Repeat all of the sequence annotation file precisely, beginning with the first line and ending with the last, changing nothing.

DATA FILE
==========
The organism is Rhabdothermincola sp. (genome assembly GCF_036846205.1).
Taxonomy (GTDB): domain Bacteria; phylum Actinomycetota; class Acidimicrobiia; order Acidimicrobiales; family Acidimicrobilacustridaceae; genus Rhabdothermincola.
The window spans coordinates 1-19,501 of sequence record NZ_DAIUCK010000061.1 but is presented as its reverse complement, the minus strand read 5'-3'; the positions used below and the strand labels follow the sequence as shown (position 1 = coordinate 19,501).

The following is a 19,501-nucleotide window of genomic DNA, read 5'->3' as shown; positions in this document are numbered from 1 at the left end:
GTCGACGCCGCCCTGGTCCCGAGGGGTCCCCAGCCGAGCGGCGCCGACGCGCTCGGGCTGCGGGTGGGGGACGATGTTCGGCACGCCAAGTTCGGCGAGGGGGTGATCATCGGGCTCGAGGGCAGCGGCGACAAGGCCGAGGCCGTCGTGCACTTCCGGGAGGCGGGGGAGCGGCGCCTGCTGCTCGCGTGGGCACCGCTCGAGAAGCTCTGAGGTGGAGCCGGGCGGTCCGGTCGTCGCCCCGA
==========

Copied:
The organism is Rhabdothermincola sp. (genome assembly GCF_036846205.1).
Taxonomy (GTDB): domain Bacteria; phylum Actinomycetota; class Acidimicrobiia; order Acidimicrobiales; family Acidimicrobilacustridaceae; genus Rhabdothermincola.
The window spans coordinates 1-19,501 of sequence record NZ_DAIUCK010000061.1 but is presented as its reverse complement, the minus strand read 5'-3'; the positions used below and the strand labels follow the sequence as shown (position 1 = coordinate 19,501).

The following is a 19,501-nucleotide window of genomic DNA, read 5'->3' as shown; positions in this document are numbered from 1 at the left end:
GTCGACGCCGCCCTGGTCCCGAGGGGTCCCCAGCCGAGCGGCGCCGACGCGCTCGGGCTGCGGGTGGGGGACGATGTTCGGCACGCCAAGTTCGGCGAGGGGGTGATCATCGGGCTCGAGGGCAGCGGCGACAAGGCCGAGGCCGTCGTGCACTTCCGGGAGGCGGGGGAGCGGCGCCTGCTGCTCGCGTGGGCACCGCTCGAGAAGCTCTGAGGTGGAGCCGGGCGGTCCGGTCGTCGCCCCGA